US Moves to Heavily Regulate Humanitarian Aid Into Iran

Treasury Dept will demand 'unprecedented' info on aid

In a move that the Treasury Department said would ease the shipment of food and medicine into Iran for humanitarian reasons, the Trump Administration has announced a move to establish a system of “permissible trade.”

There was never any legal basis for restricting humanitarian aid under US law, though US hostility toward any shipment of anything to Iran made it de facto all but impossible, and banking statements scared many away from even trying.

Statements from NGOs were quick to criticize the effort, saying that far from clearing the way to allow such aid shipments, the US was likely making it even harder to accomplish with new regulations from the Treasury Department.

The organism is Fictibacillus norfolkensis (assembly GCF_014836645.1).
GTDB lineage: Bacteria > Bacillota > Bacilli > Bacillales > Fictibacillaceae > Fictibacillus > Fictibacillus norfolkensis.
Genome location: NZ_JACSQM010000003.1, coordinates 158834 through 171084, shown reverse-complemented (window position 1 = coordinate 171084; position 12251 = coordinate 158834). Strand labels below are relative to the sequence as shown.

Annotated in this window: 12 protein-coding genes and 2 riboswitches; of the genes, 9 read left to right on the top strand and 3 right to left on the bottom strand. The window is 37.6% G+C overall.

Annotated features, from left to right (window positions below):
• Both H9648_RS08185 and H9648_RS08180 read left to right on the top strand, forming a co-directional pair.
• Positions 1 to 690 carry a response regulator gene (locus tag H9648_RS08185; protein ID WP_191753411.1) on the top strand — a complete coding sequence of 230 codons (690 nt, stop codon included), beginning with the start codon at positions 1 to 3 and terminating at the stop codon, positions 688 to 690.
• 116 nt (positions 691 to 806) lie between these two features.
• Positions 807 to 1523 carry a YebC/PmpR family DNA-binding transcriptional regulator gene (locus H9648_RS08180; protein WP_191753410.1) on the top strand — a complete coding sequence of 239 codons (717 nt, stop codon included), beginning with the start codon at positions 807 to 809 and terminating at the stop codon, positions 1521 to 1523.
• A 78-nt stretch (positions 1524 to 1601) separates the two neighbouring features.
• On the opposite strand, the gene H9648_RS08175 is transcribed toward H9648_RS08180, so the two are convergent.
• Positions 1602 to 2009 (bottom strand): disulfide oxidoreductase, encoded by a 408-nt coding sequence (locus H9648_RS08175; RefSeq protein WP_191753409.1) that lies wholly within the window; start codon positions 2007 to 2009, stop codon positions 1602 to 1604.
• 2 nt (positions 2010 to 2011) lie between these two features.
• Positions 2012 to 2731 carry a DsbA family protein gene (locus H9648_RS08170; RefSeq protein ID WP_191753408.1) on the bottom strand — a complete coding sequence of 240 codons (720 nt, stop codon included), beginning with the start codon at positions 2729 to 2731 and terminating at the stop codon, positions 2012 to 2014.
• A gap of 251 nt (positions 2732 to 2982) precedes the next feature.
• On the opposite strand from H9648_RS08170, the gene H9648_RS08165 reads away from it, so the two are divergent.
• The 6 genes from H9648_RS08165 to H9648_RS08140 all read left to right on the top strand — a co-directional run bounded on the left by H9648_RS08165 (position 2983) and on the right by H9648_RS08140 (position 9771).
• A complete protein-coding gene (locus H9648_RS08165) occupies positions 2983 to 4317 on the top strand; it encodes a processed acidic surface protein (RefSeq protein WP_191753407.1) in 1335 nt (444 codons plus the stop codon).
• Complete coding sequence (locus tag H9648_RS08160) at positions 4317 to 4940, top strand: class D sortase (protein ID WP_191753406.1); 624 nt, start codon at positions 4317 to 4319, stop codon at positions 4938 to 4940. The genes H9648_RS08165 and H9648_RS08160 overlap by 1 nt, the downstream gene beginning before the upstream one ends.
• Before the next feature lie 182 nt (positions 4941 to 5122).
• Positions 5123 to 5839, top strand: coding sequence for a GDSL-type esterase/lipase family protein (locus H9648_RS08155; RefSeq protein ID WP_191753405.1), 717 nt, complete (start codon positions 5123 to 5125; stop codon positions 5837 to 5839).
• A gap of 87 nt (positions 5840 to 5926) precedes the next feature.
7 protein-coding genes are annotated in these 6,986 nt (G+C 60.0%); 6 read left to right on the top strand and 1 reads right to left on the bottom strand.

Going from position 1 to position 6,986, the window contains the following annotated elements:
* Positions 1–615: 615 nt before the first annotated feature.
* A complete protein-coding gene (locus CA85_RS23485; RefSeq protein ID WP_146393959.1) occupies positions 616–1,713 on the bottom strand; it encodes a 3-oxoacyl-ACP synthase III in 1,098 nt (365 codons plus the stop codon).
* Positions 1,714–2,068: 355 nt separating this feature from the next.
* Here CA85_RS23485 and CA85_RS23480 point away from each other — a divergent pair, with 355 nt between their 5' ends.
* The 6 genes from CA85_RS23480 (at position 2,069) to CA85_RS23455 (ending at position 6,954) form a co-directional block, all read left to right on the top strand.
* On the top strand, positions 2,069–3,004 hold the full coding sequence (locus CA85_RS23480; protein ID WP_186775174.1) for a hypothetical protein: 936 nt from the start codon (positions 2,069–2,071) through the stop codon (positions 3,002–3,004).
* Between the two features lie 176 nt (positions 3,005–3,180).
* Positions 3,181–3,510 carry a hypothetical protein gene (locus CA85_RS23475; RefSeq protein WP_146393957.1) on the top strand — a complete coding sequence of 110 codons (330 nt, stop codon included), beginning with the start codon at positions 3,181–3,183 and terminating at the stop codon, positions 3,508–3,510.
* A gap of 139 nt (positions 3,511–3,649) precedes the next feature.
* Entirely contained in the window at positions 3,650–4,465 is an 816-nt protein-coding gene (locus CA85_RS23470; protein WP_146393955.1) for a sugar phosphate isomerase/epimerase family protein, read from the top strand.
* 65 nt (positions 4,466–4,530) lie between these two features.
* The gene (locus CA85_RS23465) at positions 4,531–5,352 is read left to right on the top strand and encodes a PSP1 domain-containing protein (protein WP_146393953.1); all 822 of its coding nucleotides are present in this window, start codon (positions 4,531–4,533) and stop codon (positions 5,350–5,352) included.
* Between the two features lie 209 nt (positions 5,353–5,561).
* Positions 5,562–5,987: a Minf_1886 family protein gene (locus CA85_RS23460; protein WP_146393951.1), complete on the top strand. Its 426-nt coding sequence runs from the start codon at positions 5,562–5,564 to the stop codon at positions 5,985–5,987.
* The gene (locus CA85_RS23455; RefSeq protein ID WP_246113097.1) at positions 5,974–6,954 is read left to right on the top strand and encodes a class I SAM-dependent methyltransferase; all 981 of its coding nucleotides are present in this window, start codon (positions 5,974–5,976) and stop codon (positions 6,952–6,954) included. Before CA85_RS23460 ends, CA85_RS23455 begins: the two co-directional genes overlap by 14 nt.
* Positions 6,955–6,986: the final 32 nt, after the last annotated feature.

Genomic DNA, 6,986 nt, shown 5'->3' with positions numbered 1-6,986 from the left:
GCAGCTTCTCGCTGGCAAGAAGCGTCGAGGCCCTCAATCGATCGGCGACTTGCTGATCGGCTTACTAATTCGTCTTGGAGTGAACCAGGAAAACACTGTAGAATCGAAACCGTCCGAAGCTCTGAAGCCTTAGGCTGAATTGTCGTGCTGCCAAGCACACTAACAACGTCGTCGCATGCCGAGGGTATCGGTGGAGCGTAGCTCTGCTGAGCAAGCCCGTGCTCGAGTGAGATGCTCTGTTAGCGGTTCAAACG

To send aid to Iran, the Treasury Department will demand institutions submit “substantial and unprecedented” information, all invoices and details of all customers, and whether any of them were on US, EU, or UN blacklists.

This is enough of a hassle that some analysts are predicting that there will be “not a single banker in the world” willing to accept these new conditions, and subsequently it will have a chilling effect on aid.

Author: Jason Ditz

Jason Ditz is news editor of Antiwar.com.